Cardboard Upcycle: How to Make an Insulated Casserole Carrier

Raid your recycling bin for a cardboard box to construct an insulated carrier for transporting hot menu items to friends, neighbors or family.

Photo by: Sam Henderson

Sam Henderson

Related To:

Materials Needed

  • covered casserole dish
  • leftover cardboard
  • ruler or tape measure
  • pencil
  • utility knife
  • aluminum foil
  • glue stick
  • hot glue gun and glue sticks
  • cloth-backed tape
  • thick rope or braided rope

Create the Base

Measure the length and width of your food dish and add 1 inch to both measurements. Using that measurement, cut five pieces of double-thick corrugated cardboard with a utility knife and a straight edge such as a metal ruler or yardstick (Image 1). Set two of the pieces aside for later. Apply glue stick liberally to one side of one of the remaining cardboard pieces. Press aluminum foil to the sticky surface and trim away excess (Image 2). Repeat for the other side. Add hot glue to one side of two other cardboard pieces, taking care to cover the corners and edges (Image 3). Press the three pieces together with the aluminum-foil-covered piece in the middle.

Create the Sides

Place the food dish, with the lid on, on the base with a scrap piece of cardboard on top. Measure from the bottom of the base to the bottom of the scrap cardboard (Image 1). Add 1/2 inch to that measurement to determine the necessary height of the sides. Cut two pieces of cardboard, with the corrugation channels running vertically, to the length of the base by the height of the sides (Image 2). Cut two more pieces that are the length of the base by the height of the sides minus 1/2 inch. Cover one side of the shorter pieces with glue and aluminum foil. Glue each of the shorter pieces to the taller pieces with the aluminum foil in the center to create the end panels. Use hot glue to attach the panels to the base with the taller sides facing inward (Image 3). Measure the length of the base with the newly attached end panels. Use this measurement and the height of the sides to create two longer side panels in the same way the end panels were created with the outside piece 1/2 inch shorter than the inside piece. Apply hot glue to the edges of the end panels and the base (Image 4). Press the long side panels into place and cut away the notch created at corners (Image 5).

Create the Lid

Create the top of the lid with the remaining two pieces that match the base. Apply glue and aluminum foil to one side of the pieces, then attach the two pieces together with hot glue, ensuring that the aluminum foil is in the middle. Create the end panels first, then the side panels in the same manner as the bottom of the carrier. However, the height will be 1-1/2 inches for the tall side and 1 inch for the shorter side. Use hot glue to attach the panels to the carrier top with the shorter pieces facing inward (Image 1). Cover all exposed corrugation on the edges with cloth-backed tape (Image 2). Cut notches at corners and fold over excess for a clean finish (Image 3).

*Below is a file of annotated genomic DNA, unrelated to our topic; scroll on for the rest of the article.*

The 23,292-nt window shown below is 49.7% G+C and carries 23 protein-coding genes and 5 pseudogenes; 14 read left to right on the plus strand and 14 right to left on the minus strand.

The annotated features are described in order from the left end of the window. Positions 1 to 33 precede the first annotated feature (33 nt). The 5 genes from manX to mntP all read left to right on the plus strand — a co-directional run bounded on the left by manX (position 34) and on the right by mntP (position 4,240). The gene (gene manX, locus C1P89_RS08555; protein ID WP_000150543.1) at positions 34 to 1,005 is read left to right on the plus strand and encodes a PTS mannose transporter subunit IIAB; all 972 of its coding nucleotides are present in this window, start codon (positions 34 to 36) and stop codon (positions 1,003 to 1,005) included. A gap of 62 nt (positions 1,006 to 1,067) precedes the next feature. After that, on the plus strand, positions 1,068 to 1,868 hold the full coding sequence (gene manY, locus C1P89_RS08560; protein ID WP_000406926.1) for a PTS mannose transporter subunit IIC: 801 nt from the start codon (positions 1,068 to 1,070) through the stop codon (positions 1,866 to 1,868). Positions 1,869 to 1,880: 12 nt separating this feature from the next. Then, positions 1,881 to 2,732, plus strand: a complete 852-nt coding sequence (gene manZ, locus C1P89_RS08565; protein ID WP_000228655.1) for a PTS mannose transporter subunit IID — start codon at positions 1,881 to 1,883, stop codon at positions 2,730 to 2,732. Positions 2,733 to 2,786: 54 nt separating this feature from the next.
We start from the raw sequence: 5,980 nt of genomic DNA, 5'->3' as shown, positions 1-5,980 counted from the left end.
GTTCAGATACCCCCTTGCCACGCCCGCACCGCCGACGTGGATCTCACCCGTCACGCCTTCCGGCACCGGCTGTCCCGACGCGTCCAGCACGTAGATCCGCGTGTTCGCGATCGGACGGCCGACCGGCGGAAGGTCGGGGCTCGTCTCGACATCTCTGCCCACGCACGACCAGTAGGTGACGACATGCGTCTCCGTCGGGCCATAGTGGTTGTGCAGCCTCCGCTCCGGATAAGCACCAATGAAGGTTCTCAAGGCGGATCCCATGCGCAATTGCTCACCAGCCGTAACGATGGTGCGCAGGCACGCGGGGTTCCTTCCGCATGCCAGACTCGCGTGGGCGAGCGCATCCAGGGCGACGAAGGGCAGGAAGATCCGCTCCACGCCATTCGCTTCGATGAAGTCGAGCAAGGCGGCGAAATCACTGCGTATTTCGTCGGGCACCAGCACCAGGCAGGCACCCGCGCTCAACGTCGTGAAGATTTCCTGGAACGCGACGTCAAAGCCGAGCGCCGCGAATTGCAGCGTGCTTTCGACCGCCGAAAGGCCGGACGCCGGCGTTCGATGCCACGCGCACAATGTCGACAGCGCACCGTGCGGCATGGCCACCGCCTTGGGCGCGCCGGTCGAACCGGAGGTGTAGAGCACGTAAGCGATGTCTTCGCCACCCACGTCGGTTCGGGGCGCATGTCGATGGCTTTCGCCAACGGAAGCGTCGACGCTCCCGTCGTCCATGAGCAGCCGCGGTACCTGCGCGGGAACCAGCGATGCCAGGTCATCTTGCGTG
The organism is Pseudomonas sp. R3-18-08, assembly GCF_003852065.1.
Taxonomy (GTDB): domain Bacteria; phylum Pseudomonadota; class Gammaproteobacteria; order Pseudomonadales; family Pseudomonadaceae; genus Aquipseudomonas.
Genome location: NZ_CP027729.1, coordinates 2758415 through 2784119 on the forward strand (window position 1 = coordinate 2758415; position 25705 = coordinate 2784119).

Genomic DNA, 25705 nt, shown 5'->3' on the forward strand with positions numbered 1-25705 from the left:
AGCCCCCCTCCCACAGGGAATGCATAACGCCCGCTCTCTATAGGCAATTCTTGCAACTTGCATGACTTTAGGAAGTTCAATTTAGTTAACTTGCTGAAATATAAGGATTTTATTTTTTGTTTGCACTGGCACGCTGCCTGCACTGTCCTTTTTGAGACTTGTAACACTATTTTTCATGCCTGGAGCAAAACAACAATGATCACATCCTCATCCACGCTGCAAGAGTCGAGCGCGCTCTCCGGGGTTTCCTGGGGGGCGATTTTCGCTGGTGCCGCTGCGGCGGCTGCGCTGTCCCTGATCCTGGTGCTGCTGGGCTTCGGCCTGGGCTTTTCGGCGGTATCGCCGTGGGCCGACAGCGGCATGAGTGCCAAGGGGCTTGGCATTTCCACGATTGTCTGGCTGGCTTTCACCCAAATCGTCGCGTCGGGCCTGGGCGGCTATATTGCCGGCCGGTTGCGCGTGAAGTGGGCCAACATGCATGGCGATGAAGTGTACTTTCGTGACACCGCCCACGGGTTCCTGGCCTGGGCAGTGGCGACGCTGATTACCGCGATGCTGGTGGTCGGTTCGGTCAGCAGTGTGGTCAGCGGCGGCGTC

Create the Handle

Use thick rope or braided thinner rope to create handles. Draw light pencil lines on the sides of the carrier (bottom only, not the lid) to divide the sides into three equal parts. On the outside of the lines, liberally apply hot glue. Press the rope into the hot glue and hold in place (Image 1). Leave enough rope at the top to create a handle that reaches just past the center of the top of the carrier. Cut the end of the rope at the bottom of the carrier. Use hot glue to seal the ends of the rope to prevent fraying (Image 2).

Take Dinner To Go

This handy insulated carrier makes it easy to keep food hot when taking a dish to a potluck or dropping off a casserole for family, friends or neighbors.

Photo by: Sam Henderson

Sam Henderson

Next Up

Halloween Decor: How to Make Creepy Apothecary Jars

Take your Halloween decor to the next level with these easy-to-make apothecary jars made from recycled medicine bottles.

Upcycled Flannel Holiday Gift Wrap

Start saving those empty dry-good containers now to upcycle into festive fabric-clad packages that can be used again and again.

How to Make a Garden Fence From Upcycled Pallets

Keep critters out of your garden with this inexpensive fencing alternative that can also serve as a planter.

5 Small Things We've Bought That Saved Us Money in the Long Run

From products that help curb expensive drink habits to long-lasting LED lights, take a cue from our editors and discover small household items we love, all under $100, that can save you money down the road.

Upcycle an Old Cake Pan Into a Christmas Candle Ring Centerpiece

Got a past-its-prime Bundt or tube cake pan taking up space in your cabinet? In just a few steps, you can upcycle it into a cheery Christmas centerpiece to brighten up your holiday table all season long.

How to Make an Easy DIY Outdoor Movie Screen

Transform your backyard into an open-air movie theater with this easy DIY screen made from PVC pipes and a white sheet.

HGTV Obsessed Episode 19: Tiffany Brooks

In our budget decorating episode, Tiffany Brooks host of $50k Three Ways, talks about projects that add the most value to a home. Then Kelly Wilkniss of the Decorating Tips and Tricks podcast shares creative ways to get high style at a low cost.

5 Things You Should Not Clean With Vinegar

Vinegar is a great, inexpensive natural cleaner for many household items. However, its high acidity can cause damage to metal, stone, rubber and hardwoods. Read on to find out what not to clean with vinegar.

Turn an Old Laundry Detergent Pod Container Into a Moon Planter for Succulents

This trendy, DIY upcycled moon planter is surprisingly easy to make out of an old laundry pod container. No one will believe that this lunar planter came straight out of your recycling!

What's New in Handmade

On TV

Follow Us Everywhere

Join the party! Don't miss HGTV in your favorite social media feeds.